Antiochus Eupator then sieges Jerusalem where the Jews are starving because of the influx of Jews from other lands as a result of Judas’ previous campaigns and because it was a sabbatical year without harvest. But recalled by internal affairs to his kingdom, Antiochus Eupator withdrew after proposing peace to the Jews of Judea. The peace is short-lived, because Antiochus Eupator loses his kingdom to the benefit of Demetrius, son of Seleucus. He tries to establish Alkime as a high priest who sows terror in Jerusalem. Judas reacts and Alkime runs away. The king then sends Nicanor, one of his generals to fight Judas. This one is defeated by Judas:

  • The[20] people rejoiced greatly (Nicanor was just killed), and observed that day as a day of much joy.
  • They decreed that it should be observed every year on the thirteenth of Adar.
  • And so for a few days* the land of Judah was at rest.

Taking[21] advantage of the respite, Judea concludes an alliance with the Romans.

The fight of the Maccabees initiated by Mattathias, is pursued by Judas, who once cleared of Antiochus Epiphanes is not finished with the fighting.

The end of the psalm expresses well what the prayer of this Jewish hero is:

(extract of the psalm 39 associated to this generation, verses 8 to 12 to 14 )

  • And now, what have I hoped, O Lord?
    • The death of Antiochus Epiphanes whose action had generated the revolt of the Jews does not end their struggle, on the contrary many formidable enemies are constantly rising to try to take over.
  • My hope to You is;
  • Save me from all my transgressions; do not make me the reproach of an ignoble man.
  • I have become mute; I will not open my mouth because You have done it.
  • Remove Your affliction from me; from the fear of Your hand I perish.
  • With rebukes for iniquity You have chastised man; You have caused his flesh to decay as by a moth. Surely all man is vanity forever.
    • Judas and the Maccabees remained faithful Jews. Rather than claiming each of their victory, they never cease to rely on God to avoid the defeat that would be justified by the errors of the Jewish people attracted by the Greek culture with what it entails of worship idolatrous.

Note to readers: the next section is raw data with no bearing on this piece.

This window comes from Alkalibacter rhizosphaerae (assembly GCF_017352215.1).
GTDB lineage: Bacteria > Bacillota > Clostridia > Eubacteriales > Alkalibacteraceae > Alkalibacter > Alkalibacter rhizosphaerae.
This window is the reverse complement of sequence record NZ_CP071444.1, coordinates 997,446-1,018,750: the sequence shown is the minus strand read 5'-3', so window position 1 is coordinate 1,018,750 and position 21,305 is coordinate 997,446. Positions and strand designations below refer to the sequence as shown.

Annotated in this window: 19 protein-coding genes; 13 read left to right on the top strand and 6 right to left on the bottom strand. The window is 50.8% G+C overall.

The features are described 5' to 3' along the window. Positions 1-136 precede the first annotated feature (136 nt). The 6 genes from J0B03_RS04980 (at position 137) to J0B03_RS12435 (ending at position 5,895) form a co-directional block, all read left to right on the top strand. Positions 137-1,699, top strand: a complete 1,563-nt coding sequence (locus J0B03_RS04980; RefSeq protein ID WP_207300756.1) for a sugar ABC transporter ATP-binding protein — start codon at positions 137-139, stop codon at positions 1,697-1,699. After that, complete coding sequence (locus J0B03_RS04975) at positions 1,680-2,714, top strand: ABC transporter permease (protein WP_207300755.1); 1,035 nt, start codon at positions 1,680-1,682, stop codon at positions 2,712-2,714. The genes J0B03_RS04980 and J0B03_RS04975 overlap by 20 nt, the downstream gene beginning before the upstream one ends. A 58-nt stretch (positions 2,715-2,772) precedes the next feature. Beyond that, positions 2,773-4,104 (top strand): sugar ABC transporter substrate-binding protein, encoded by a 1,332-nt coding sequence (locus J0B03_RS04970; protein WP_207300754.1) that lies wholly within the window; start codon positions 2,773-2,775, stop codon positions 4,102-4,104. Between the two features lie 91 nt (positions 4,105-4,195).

• Hear my prayer, O Lord, and hearken to my cry. Be not silent to my tears, for I am a stranger with You, a dweller as all my forefathers.
  • Turn away from me that I may recover, before I go and am here no longer. » 
    • In all these fights, Judas is looking for a period of calm for him and his people, realizing that it will not be eternal. He will get it by Antiochus Eupator who finally gives up attacking Jerusalem. Also by the beginnings of peace with the Romans that will allow the Jews to take a first breath in the next generations before suffering again great confrontations. This is the conclusion of this psalm, also illustrated by the end of Judas in this generation.

The death of Judas

So[22] the fighting will resume and Judas will die in one of them. So Demetrius once again sends an army against Jerusalem. Judas’s soldiers get scared, and few of them stay with Judas who goes into battle anyway. Judas died in this battle.

The Jews sympathetic to the Greek culture regain the upper hand for a while before Jonathan comes to take over from his brother Judas. After the first laborious but victorious battles, the Greeks decided to fortify the cities of Judea. Including Jerusalem, whose surrounding wall of the Temple they are destroying, which indirectly ends the fight:

  • Alcimus[23] ordered the wall of the inner court of the sanctuary to be torn down, thus destroying the work of the prophets. But he only began to tear it down.
  • Just at that time Alcimus was stricken, and his work was interrupted; his mouth was closed and he was paralyzed, so that he could no longer utter a word or give orders concerning his household.
  • Alcimus died in great agony at that time.
  • Seeing that Alcimus was dead, Bacchides returned to the king, and the land of Judah was at rest for two years.


[1] 2 Maccabees, chapter 7, verses 1 à 5 (« Martyrdom of a Mother and Her Seven Sons »).
(according to: http://www.usccb.org/bible/2maccabees/7 )

[2] 2 Maccabees, chapter 7

[3] 1 Maccabees, chapter 2, verses 1 to 7

[4] 2 Maccabees, chapter 2, verses 23 to 26 (« Mattathias and His Sons »).
(according to: http://www.usccb.org/bible/1maccabees/2 )

[5] 1 Maccabees, chapter 2, verses 49 to 52

[6] See continuation of I MACCABEES Chapter 2 and beginning of chapter 3.

[7] 1 Maccabees, chapter 3, verses 17 to 22

[8] Continuation of 1 Maccabees, chapter 3

[9] 1 Maccabees, chapter 3, verses 46 to 60

[10] 1 Maccabees, chapter 4

[11] 1 Maccabees, chapter 4, verses 36 to 51

[12] Babylonian Talmud, Shabbat 21b (The William Davidson Talmud)
(according to: https://www.sefaria.org/Shabbat.21b.2?lang=bi&with=all&lang2=en )

[13] Bereishit – Genesis – Chapter 27, verse 28

[14] Vayikra – Leviticus – Chapter 26, verses 44 and 45

[15] 1 Maccabees, chapter 5, verses 1 and 2

[16] 1 Maccabees, chapter 5

[17] 1 Maccabees, chapter 6, verses 1 to 4

[18] 1 Maccabees, chapter 6, verses 10 to 13

[19] 1 Maccabees, chapters 6 and 7

[20] 1 Maccabees, chapters 7, verses 48 to 50

[21] 1 Maccabees, chapter 8

[22] 1 Maccabees, chapter 9

[23] 1 Maccabees, chapter 9, verses 54 to 57